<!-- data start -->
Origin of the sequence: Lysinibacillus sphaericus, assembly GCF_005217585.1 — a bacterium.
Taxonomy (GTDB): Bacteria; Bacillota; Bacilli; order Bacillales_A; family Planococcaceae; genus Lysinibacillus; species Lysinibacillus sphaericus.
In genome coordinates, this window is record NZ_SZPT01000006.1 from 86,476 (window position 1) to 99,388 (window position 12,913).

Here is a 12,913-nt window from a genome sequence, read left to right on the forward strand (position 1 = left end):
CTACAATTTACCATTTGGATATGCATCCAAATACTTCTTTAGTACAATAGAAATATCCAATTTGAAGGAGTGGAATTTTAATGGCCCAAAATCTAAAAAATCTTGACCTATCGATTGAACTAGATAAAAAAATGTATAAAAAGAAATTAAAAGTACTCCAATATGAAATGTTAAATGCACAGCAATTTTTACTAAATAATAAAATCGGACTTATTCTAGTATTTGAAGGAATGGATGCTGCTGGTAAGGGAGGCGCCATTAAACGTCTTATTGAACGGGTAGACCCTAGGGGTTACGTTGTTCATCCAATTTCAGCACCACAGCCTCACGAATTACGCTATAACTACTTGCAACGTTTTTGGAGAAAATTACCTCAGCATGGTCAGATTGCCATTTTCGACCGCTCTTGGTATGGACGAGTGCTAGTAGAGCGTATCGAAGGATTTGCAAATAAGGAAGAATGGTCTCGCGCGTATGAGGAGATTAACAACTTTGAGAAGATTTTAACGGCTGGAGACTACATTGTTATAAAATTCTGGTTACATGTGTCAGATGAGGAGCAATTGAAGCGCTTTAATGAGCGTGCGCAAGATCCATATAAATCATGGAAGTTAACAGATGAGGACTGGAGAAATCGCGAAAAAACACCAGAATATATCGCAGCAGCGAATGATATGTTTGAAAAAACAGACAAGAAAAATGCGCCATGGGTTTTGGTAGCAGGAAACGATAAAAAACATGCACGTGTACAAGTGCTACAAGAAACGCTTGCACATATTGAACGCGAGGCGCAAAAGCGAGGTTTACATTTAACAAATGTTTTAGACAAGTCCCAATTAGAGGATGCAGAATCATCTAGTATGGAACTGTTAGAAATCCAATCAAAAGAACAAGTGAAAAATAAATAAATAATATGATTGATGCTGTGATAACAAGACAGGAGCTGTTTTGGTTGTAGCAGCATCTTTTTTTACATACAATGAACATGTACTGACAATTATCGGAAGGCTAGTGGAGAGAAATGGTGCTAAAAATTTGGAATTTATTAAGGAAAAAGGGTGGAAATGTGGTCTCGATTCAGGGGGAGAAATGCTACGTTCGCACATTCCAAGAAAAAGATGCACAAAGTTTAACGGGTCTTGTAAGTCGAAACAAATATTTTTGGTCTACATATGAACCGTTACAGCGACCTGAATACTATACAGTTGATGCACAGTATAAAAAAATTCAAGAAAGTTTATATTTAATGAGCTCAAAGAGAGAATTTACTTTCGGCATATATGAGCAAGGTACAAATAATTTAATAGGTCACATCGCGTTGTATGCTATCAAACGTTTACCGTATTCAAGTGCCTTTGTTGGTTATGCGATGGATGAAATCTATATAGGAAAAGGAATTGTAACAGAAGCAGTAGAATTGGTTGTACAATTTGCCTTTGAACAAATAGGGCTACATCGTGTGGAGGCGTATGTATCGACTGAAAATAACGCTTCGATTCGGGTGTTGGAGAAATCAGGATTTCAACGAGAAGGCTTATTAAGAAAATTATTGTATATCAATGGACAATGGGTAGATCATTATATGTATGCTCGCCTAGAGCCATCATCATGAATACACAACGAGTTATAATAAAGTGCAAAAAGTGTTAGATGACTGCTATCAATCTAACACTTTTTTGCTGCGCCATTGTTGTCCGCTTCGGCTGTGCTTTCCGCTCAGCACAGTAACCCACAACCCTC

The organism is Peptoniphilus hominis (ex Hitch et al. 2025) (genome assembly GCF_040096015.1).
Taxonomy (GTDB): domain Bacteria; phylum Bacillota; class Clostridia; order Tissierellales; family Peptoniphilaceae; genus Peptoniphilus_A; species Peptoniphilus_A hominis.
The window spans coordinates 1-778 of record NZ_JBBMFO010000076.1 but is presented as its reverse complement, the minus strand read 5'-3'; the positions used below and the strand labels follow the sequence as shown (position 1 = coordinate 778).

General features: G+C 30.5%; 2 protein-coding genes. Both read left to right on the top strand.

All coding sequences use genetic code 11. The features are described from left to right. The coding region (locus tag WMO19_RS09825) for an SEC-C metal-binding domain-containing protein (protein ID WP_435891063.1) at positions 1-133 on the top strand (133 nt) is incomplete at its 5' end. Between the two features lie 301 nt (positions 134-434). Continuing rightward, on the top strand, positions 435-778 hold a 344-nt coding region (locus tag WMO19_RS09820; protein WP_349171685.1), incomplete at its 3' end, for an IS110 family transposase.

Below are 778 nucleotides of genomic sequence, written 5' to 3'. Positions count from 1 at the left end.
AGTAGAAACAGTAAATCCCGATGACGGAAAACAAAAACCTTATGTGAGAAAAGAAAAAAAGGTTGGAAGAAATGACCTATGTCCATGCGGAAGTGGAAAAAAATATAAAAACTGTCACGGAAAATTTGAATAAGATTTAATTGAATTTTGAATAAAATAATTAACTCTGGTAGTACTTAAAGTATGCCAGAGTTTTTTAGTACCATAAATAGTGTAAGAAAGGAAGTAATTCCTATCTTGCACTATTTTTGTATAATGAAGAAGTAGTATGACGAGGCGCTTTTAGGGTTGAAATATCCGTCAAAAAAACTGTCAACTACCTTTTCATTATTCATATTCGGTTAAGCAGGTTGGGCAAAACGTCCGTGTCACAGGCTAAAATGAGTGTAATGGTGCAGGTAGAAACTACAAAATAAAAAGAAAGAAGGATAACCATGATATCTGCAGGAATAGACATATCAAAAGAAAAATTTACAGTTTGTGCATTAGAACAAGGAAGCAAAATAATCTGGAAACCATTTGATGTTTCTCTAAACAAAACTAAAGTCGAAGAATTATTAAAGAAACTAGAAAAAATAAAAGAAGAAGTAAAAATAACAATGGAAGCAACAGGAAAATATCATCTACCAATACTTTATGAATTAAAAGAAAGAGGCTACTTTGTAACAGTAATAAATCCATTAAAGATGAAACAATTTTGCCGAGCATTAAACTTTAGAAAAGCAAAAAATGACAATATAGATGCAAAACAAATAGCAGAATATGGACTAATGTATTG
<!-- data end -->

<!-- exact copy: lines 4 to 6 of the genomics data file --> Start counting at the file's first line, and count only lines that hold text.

Here is a 12,913-nt window from a genome sequence, read left to right on the forward strand (position 1 = left end):
CTACAATTTACCATTTGGATATGCATCCAAATACTTCTTTAGTACAATAGAAATATCCAATTTGAAGGAGTGGAATTTTAATGGCCCAAAATCTAAAAAATCTTGACCTATCGATTGAACTAGATAAAAAAATGTATAAAAAGAAATTAAAAGTACTCCAATATGAAATGTTAAATGCACAGCAATTTTTACTAAATAATAAAATCGGACTTATTCTAGTATTTGAAGGAATGGATGCTGCTGGTAAGGGAGGCGCCATTAAACGTCTTATTGAACGGGTAGACCCTAGGGGTTACGTTGTTCATCCAATTTCAGCACCACAGCCTCACGAATTACGCTATAACTACTTGCAACGTTTTTGGAGAAAATTACCTCAGCATGGTCAGATTGCCATTTTCGACCGCTCTTGGTATGGACGAGTGCTAGTAGAGCGTATCGAAGGATTTGCAAATAAGGAAGAATGGTCTCGCGCGTATGAGGAGATTAACAACTTTGAGAAGATTTTAACGGCTGGAGACTACATTGTTATAAAATTCTGGTTACATGTGTCAGATGAGGAGCAATTGAAGCGCTTTAATGAGCGTGCGCAAGATCCATATAAATCATGGAAGTTAACAGATGAGGACTGGAGAAATCGCGAAAAAACACCAGAATATATCGCAGCAGCGAATGATATGTTTGAAAAAACAGACAAGAAAAATGCGCCATGGGTTTTGGTAGCAGGAAACGATAAAAAACATGCACGTGTACAAGTGCTACAAGAAACGCTTGCACATATTGAACGCGAGGCGCAAAAGCGAGGTTTACATTTAACAAATGTTTTAGACAAGTCCCAATTAGAGGATGCAGAATCATCTAGTATGGAACTGTTAGAAATCCAATCAAAAGAACAAGTGAAAAATAAATAAATAATATGATTGATGCTGTGATAACAAGACAGGAGCTGTTTTGGTTGTAGCAGCATCTTTTTTTACATACAATGAACATGTACTGACAATTATCGGAAGGCTAGTGGAGAGAAATGGTGCTAAAAATTTGGAATTTATTAAGGAAAAAGGGTGGAAATGTGGTCTCGATTCAGGGGGAGAAATGCTACGTTCGCACATTCCAAGAAAAAGATGCACAAAGTTTAACGGGTCTTGTAAGTCGAAACAAATATTTTTGGTCTACATATGAACCGTTACAGCGACCTGAATACTATACAGTTGATGCACAGTATAAAAAAATTCAAGAAAGTTTATATTTAATGAGCTCAAAGAGAGAATTTACTTTCGGCATATATGAGCAAGGTACAAATAATTTAATAGGTCACATCGCGTTGTATGCTATCAAACGTTTACCGTATTCAAGTGCCTTTGTTGGTTATGCGATGGATGAAATCTATATAGGAAAAGGAATTGTAACAGAAGCAGTAGAATTGGTTGTACAATTTGCCTTTGAACAAATAGGGCTACATCGTGTGGAGGCGTATGTATCGACTGAAAATAACGCTTCGATTCGGGTGTTGGAGAAATCAGGATTTCAACGAGAAGGCTTATTAAGAAAATTATTGTATATCAATGGACAATGGGTAGATCATTATATGTATGCTCGCCTAGAGCCATCATCATGAATACACAACGAGTTATAATAAAGTGCAAAAAGTGTTAGATGACTGCTATCAATCTAACACTTTTTTGCTGCGCCATTGTTGTCCGCTTCGGCTGTGCTTTCCGCTCAGCACAGTAACCCACAACCCTC

The organism is Peptoniphilus hominis (ex Hitch et al. 2025) (genome assembly GCF_040096015.1).